After learning about “forever chemicals,” New Hampshire residents might go to the grocery store and wonder which products have PFOA embedded in their material. It should be noted that while most American manufacturing companies have ceased production of the dangerous chemical, the laws preventing its production do not apply to imports from other countries. Because the United States actively trades with other countries worldwide, we still receive products made with PFOA. This keeps PFOA in the general circle of daily life and ingrains its impact further into the future.
New Hampshire’s Industrial Companies
The chemical can be found in the air, soil, and nearby water forms in areas close to old PFOA manufacturing sites. For example, the Saint-Gobain Performance Plastics company emitted PFAs into the air around Merrimack, NH, before the company was investigated by environmental protection agencies in 2016.
Aqueous Film Forming Foam
Firefighters risk their lives, saving us from wildfires in our buildings and homes. However, when they spray their firefighting foam to smother the flames, they might release PFOA into the air and the near vicinity of unprotected people. As of 2019, at least five New Hampshire firefighting tool manufacturers were sued under the pretense of selling products made with PFA toxic foam without telling their customers of its malicious nature.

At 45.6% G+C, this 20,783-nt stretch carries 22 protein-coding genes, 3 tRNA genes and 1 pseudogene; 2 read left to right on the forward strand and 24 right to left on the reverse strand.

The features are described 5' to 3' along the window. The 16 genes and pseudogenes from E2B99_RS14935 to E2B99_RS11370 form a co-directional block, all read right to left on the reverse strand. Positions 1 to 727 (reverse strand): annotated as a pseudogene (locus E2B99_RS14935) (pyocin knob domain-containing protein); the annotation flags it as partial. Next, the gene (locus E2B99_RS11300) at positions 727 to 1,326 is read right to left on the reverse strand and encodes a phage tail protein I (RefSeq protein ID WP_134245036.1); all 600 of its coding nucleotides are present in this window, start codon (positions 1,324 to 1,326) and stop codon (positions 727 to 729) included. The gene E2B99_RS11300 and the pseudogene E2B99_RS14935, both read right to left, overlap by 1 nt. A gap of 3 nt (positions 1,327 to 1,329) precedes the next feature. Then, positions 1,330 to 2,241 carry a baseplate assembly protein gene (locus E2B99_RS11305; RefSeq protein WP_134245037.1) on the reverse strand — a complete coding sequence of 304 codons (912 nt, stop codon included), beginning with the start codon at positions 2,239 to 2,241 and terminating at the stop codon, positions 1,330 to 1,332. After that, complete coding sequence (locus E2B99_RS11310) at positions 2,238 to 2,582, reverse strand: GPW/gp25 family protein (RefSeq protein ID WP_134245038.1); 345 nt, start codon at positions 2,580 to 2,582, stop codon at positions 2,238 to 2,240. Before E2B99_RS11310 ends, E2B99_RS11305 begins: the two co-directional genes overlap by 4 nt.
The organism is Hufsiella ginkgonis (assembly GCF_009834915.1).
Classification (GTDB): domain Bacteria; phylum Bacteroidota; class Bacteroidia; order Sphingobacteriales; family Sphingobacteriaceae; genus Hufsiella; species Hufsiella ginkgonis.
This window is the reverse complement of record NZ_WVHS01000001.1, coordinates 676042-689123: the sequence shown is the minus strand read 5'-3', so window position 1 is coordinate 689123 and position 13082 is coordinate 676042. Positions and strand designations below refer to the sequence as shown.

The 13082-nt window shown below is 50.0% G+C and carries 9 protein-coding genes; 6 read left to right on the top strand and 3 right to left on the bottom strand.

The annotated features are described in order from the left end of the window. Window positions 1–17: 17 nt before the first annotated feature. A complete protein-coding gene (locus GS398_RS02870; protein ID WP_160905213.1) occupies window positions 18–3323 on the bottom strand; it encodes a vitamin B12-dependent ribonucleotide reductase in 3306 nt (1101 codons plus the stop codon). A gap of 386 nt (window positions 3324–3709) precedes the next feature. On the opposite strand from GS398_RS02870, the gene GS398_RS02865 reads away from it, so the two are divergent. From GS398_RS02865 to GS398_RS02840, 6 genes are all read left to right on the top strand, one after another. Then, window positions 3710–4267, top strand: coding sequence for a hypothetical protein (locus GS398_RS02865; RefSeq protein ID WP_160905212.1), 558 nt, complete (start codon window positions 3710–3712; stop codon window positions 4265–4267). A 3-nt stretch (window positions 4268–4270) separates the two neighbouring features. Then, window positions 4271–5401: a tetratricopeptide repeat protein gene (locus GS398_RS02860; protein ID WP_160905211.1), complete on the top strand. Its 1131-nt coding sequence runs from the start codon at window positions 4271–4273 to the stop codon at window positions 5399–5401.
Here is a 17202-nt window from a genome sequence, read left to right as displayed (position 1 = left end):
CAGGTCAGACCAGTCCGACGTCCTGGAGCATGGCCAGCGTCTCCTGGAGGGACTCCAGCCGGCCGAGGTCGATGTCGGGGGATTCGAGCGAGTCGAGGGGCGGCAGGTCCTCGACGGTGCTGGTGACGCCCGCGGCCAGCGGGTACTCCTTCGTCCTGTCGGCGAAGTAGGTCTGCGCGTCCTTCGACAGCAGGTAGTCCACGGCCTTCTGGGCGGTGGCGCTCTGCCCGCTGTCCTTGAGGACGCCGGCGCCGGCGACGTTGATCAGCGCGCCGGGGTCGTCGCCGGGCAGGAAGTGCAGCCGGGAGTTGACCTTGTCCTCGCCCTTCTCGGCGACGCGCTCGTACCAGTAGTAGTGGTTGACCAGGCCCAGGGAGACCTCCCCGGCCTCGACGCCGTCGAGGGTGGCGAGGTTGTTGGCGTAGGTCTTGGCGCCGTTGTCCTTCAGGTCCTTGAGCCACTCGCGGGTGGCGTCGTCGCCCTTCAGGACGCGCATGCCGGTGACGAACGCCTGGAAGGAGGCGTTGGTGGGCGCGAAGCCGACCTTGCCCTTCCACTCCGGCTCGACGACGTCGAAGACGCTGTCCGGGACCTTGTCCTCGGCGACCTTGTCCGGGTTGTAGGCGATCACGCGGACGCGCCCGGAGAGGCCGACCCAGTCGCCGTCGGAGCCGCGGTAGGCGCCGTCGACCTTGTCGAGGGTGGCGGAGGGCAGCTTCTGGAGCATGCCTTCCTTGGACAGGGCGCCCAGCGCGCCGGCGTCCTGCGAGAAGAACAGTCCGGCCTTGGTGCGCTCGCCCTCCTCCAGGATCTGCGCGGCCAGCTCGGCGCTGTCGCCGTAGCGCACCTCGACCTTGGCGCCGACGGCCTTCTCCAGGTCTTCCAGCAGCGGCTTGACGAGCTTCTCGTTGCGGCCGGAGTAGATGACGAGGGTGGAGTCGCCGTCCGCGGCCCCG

Landfills and Waste Disposal
Because landfills are places for waste to be dumped, it often fills up with PFOA-infused items, from food bags and containers to paints and adhesives to contaminated streams of PFA-infected water. They often act as a gathering place for PFA to accumulate in the environment. Think of the innocent-looking pieces of trash you throw away daily; the ink on the wrapper of your favorite fast food burger might contain a PFA to keep the grease from leaking through.
How does PFOA spread in New Hampshire?
Interestingly enough, the spread of the artificial PFOA chemical is brought upon by the natural world: air, soil, and water.
Without diving too deep into the intricacies of the science of PFOA, we can explain this kind of PFOA dispersion by the previous Saint-Gobain Performance Plastics example. Because the harmful chemicals were emitted from ovens into the air, the PFAs were exposed to other natural resources. According to the Interstate Technology Regulatory Council, air can transport these chemicals through the wind in all directions.
When the PFOA is dispersed in the wind, its complex properties allow it to settle into the soil. The soil type can impact the absorption of PFAs, which affects concentration. Because plants grow their roots in the ground, they are directly exposed to the newly absorbed PFOA. This means that the animals and humans eating these exposed plants would affect the consumers.
The most worrying transporter of them all is water. It can carry the PFOA contaminants from adjacent soil and carry them down streams created by flooding and rainwater. This inundation of toxins would mean that the water would take these harmful chemicals to further places to be absorbed in more soil or to connect with drinking water for the public community. In addition, water can evaporate into water vapor, which can carry the contaminants through the air again.
Your Next Steps to Protect from PFOA Contamination
To protect you and your loved ones from dangerous PFOA contamination, NH Tap recommends a pfas water test to determine your next steps in PFA prevention. While your water is being tested for possible treatment, you may consider setting aside some time to research current products created using PFOA, like kitchen utensils and food packaging. While these chemicals are known to be “forever,” you can still take the proper steps with NH Tap to ensure that your family’s health and wellness can be just as strong for decades to come.